Matthew Sullivan Walden University Unit 4 – Assignment 2 Relational Database Management Systems

Matthew Sullivan
Walden University
Unit 4 – Assignment 2

Relational Database Management Systems (RDBMS) is defined as a database management system that is based on the relational model. The information and data are organized well and consistently so that the structure allows users to identify and access data in relation to other pieces of data in the database. However, the Relational Database Management System is not a one size fits all structure. It itself has some issues and difficulties with storing and representing data that does not cooperate with the structure of a RDBMS.
In order to understand what issues that RDBMS are facing, I experienced one of the most common business software which is Microsoft Access. On HG Data’s website that keeps track of companies using certain software, Microsoft Access is used by several big companies like Amazon, CVS, and Johnson Controls. The use of an RDBMS to store and access is widely used. However, in Matt Allen’s article “Relational Databases Are Not Designed to Handle Change”, he states that “… even a simple change like adding or replacing a column in a table might be a million dollar task”. Imagine if data cannot be updated and reorganized, this will surely slow down any business. In the real world, the data helps the business to improve or rethink methods of achieving its ultimate efficiency and productivity. If data cannot be manipulated easily, a RMBDS can ” lead to the disparity of structured data, not to mention all the unstructured data that is going unaccounted for”. If the data is not organized, it cannot be evaluated properly and will not be an aid in shifting the businesses’ priorities or an aid in the businesses’ elevation. Moreover, RDBMS are not designed for anything other than a single server used to maintain integrity in table mapping and relating across tables. Hence, for example web forms do not function well with Microsoft Access since it was built in a Windows environment instead of an internet database.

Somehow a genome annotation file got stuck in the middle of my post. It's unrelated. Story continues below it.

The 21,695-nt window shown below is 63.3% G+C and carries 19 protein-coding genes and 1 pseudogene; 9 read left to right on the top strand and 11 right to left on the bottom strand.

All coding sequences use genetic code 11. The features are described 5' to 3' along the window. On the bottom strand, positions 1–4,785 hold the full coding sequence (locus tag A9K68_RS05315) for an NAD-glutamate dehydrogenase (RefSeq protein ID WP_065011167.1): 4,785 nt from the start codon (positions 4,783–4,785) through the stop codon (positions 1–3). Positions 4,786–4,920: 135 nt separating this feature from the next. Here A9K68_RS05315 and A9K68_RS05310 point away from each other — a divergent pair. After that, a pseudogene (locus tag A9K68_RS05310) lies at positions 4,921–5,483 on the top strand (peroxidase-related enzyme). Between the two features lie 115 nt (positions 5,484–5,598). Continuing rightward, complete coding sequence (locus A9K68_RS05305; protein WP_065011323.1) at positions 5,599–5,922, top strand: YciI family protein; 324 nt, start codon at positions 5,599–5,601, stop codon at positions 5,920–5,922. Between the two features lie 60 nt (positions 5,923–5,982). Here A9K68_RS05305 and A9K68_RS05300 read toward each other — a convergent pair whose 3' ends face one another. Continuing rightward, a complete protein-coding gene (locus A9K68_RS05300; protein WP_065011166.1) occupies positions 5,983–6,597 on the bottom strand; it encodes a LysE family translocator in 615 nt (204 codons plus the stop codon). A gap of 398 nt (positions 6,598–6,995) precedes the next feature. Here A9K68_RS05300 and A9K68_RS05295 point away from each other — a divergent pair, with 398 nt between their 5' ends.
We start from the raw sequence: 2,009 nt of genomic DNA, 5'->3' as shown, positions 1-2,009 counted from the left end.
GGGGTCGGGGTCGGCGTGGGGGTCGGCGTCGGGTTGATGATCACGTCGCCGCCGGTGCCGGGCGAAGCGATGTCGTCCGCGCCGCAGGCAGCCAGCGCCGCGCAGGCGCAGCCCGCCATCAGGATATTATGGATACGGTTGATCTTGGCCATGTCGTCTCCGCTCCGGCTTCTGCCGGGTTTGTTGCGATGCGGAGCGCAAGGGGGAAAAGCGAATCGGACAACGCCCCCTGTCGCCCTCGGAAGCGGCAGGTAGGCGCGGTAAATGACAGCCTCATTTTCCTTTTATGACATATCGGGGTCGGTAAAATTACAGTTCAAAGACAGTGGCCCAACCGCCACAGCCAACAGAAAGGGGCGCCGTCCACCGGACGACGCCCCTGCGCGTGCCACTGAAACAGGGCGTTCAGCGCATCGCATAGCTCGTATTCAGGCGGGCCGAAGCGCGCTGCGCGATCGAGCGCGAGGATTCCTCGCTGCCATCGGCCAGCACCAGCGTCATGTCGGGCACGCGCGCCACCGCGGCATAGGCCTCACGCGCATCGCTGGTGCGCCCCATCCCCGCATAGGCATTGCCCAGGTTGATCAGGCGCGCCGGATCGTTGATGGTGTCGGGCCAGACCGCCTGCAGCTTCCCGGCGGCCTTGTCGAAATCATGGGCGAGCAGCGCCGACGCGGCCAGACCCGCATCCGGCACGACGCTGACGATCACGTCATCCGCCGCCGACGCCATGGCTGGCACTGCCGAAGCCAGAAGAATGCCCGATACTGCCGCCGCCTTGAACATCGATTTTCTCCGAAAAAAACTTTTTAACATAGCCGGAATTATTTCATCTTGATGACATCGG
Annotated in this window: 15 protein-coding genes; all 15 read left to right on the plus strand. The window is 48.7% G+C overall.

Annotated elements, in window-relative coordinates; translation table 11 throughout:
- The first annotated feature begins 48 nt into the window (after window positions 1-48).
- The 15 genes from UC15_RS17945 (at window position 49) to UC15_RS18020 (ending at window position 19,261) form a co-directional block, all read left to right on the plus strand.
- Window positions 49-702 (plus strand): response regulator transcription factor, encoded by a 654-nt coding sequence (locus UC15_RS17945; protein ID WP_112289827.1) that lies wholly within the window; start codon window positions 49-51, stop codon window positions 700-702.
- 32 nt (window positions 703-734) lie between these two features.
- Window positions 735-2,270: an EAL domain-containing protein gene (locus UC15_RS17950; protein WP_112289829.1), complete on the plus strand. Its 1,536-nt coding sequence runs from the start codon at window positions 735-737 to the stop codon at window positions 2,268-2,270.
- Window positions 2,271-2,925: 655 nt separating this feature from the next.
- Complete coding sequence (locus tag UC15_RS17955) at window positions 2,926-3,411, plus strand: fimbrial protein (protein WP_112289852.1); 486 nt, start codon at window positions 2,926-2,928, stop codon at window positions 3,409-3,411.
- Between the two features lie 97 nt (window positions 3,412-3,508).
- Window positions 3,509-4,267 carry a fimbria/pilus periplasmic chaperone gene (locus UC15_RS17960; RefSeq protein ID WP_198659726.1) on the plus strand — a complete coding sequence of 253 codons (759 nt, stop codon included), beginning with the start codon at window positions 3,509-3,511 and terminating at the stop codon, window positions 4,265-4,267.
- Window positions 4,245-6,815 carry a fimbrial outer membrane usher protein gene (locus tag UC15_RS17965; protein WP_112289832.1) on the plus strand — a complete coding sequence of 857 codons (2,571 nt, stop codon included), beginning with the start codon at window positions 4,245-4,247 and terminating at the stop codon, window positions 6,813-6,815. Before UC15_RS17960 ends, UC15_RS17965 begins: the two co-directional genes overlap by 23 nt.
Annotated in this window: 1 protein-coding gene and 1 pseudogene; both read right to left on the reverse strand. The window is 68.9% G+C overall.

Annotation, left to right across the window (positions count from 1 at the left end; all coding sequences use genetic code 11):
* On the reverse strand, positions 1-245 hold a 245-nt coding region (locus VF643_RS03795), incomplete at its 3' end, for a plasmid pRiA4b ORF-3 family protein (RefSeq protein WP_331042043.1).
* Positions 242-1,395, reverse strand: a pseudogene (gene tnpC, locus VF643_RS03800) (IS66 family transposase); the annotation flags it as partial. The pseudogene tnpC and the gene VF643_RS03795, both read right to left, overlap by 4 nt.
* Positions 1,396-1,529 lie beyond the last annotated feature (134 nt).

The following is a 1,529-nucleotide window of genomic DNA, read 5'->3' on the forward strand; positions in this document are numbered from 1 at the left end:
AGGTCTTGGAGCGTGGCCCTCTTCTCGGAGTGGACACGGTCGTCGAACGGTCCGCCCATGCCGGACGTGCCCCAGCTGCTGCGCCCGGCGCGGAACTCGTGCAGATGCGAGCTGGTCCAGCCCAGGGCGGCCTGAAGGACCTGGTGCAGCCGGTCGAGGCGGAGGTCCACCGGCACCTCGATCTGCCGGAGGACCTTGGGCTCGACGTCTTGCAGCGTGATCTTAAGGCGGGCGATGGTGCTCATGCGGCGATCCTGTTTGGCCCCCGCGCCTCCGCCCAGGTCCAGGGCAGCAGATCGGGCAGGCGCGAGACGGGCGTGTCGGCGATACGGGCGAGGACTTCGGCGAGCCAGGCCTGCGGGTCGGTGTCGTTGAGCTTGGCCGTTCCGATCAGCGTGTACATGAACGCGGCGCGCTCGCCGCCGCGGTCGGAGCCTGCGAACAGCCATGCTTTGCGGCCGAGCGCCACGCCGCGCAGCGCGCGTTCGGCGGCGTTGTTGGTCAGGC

In his article, Matt Allen states that Relational Databases are problematic because there are limitations, similar to Microsoft Excel, on how to maintain “data consistency and ensure fast queries – hallmarks of a relational model”. To validate, organize, and store the data, users should use structured query language also known as SQL to “… create, modify, maintain, and query relational databases” (Williams and Sawyer, 2015). Structured query language is specific to the database fields used in the query. User can also query by example to validate, organize and store the data in a Relational Database Management System. This allows users to decide which specific characteristics are preferred for the queried data.